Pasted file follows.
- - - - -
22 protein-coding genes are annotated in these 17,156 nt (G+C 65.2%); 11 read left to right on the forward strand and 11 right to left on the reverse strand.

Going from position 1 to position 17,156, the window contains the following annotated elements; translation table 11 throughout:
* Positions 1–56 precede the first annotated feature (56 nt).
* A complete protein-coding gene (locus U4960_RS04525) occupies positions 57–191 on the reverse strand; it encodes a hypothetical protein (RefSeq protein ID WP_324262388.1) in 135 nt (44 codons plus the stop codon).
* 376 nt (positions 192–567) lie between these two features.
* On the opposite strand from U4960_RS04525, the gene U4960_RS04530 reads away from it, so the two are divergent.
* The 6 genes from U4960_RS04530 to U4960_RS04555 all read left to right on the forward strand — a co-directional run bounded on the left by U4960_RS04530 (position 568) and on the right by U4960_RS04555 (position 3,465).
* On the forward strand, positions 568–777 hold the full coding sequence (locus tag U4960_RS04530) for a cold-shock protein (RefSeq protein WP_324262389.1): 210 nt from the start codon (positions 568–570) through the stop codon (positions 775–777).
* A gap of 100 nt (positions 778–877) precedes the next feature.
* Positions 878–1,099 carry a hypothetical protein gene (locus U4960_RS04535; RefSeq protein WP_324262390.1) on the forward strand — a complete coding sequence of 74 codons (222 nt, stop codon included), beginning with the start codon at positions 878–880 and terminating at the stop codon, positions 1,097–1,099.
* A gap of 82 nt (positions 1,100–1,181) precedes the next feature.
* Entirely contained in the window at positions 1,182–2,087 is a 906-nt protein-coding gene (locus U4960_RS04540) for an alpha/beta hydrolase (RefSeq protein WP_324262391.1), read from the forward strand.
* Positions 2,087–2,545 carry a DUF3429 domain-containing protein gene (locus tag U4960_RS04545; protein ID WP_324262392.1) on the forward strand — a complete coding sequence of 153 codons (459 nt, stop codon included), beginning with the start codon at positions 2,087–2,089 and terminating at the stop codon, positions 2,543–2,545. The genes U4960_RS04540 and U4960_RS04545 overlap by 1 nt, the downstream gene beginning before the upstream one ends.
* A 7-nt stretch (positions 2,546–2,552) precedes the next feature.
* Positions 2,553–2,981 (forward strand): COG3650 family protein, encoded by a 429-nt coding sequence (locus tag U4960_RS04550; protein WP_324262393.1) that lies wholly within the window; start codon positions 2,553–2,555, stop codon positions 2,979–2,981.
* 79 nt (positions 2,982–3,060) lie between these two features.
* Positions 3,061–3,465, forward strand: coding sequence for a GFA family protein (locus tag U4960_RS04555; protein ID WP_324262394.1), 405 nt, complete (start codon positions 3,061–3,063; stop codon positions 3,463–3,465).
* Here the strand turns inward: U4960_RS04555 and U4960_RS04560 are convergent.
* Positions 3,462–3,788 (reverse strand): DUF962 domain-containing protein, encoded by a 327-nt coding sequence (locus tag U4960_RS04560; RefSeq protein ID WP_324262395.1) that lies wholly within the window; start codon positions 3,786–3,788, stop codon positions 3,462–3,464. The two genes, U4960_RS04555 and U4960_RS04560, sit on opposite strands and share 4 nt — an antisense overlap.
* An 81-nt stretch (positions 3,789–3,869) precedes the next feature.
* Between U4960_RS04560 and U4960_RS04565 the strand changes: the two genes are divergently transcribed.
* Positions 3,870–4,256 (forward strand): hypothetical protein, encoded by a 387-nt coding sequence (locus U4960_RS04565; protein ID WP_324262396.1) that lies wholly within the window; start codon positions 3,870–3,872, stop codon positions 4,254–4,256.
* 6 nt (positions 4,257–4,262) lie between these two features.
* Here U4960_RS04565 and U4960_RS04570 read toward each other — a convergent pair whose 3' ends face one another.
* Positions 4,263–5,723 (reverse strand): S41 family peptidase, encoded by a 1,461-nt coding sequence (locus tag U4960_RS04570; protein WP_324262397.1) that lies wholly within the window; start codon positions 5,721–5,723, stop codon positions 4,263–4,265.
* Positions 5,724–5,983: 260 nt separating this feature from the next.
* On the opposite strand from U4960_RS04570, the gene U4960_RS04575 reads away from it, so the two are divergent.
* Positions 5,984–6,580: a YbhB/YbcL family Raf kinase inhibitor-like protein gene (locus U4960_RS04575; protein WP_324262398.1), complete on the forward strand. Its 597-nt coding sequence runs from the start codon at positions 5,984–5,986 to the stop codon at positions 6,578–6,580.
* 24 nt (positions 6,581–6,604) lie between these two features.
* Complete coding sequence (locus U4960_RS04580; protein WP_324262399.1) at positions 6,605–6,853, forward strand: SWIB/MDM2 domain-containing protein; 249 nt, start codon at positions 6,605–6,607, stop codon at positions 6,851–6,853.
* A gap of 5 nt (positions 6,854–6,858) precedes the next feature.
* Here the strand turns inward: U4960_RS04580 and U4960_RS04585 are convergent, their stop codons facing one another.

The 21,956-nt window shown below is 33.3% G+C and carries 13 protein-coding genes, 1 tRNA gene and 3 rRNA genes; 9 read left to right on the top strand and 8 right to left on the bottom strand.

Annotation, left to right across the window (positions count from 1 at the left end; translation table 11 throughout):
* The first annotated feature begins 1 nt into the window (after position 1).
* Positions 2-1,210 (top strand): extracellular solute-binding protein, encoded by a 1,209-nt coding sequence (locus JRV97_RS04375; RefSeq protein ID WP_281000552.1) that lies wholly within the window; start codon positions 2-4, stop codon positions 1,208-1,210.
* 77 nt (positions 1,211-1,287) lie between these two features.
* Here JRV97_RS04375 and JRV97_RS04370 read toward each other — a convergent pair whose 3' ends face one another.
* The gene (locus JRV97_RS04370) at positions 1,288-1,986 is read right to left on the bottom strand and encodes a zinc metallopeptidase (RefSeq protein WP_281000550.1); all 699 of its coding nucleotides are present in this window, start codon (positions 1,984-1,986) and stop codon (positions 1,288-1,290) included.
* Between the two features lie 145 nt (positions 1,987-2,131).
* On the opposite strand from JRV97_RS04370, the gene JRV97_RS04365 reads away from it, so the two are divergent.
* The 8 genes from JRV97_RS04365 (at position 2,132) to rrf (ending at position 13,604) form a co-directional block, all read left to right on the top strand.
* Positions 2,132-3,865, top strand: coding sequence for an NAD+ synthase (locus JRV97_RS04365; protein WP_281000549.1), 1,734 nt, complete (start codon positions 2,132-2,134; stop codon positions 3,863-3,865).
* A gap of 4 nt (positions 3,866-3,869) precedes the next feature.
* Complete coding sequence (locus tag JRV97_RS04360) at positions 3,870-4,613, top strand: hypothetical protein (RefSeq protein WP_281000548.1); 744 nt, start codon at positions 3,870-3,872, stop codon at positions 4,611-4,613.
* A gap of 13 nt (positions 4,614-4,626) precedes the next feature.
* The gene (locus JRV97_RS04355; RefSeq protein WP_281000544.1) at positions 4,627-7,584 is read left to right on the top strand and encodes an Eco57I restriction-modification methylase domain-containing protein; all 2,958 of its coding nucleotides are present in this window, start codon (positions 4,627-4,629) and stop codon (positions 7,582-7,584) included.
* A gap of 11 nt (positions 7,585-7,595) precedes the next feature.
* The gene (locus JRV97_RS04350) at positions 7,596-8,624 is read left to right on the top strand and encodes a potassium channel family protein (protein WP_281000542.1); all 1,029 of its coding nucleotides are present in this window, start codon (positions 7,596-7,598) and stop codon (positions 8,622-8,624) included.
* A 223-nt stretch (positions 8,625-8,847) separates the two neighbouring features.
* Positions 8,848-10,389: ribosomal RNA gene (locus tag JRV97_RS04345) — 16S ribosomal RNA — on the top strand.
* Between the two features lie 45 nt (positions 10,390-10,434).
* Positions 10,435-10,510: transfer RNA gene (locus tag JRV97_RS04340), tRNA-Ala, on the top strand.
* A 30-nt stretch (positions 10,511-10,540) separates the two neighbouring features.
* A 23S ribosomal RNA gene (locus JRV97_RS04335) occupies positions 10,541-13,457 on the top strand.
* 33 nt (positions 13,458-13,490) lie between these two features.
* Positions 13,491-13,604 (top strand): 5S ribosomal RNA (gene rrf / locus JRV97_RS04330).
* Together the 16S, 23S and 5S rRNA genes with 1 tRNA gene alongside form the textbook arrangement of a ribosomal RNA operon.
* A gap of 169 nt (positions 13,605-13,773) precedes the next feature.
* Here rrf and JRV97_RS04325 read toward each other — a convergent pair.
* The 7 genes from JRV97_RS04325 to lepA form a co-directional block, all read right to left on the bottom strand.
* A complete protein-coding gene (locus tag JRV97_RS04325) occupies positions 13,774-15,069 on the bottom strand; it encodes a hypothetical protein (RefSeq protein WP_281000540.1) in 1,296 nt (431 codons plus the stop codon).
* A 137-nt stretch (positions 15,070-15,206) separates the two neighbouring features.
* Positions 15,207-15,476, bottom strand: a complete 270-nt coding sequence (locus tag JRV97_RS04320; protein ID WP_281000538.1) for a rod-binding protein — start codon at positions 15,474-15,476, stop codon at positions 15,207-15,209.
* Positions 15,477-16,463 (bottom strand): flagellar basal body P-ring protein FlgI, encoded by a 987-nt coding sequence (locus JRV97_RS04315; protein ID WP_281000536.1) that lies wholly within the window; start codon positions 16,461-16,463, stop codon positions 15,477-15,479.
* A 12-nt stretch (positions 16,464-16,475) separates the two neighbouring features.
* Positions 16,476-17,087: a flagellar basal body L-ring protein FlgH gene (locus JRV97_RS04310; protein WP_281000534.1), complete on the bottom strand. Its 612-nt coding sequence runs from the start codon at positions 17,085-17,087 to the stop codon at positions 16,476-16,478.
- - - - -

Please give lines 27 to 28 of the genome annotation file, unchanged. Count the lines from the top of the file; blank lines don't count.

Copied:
* On the opposite strand from U4960_RS04570, the gene U4960_RS04575 reads away from it, so the two are divergent.
* Positions 5,984–6,580: a YbhB/YbcL family Raf kinase inhibitor-like protein gene (locus U4960_RS04575; protein WP_324262398.1), complete on the forward strand. Its 597-nt coding sequence runs from the start codon at positions 5,984–5,986 to the stop codon at positions 6,578–6,580.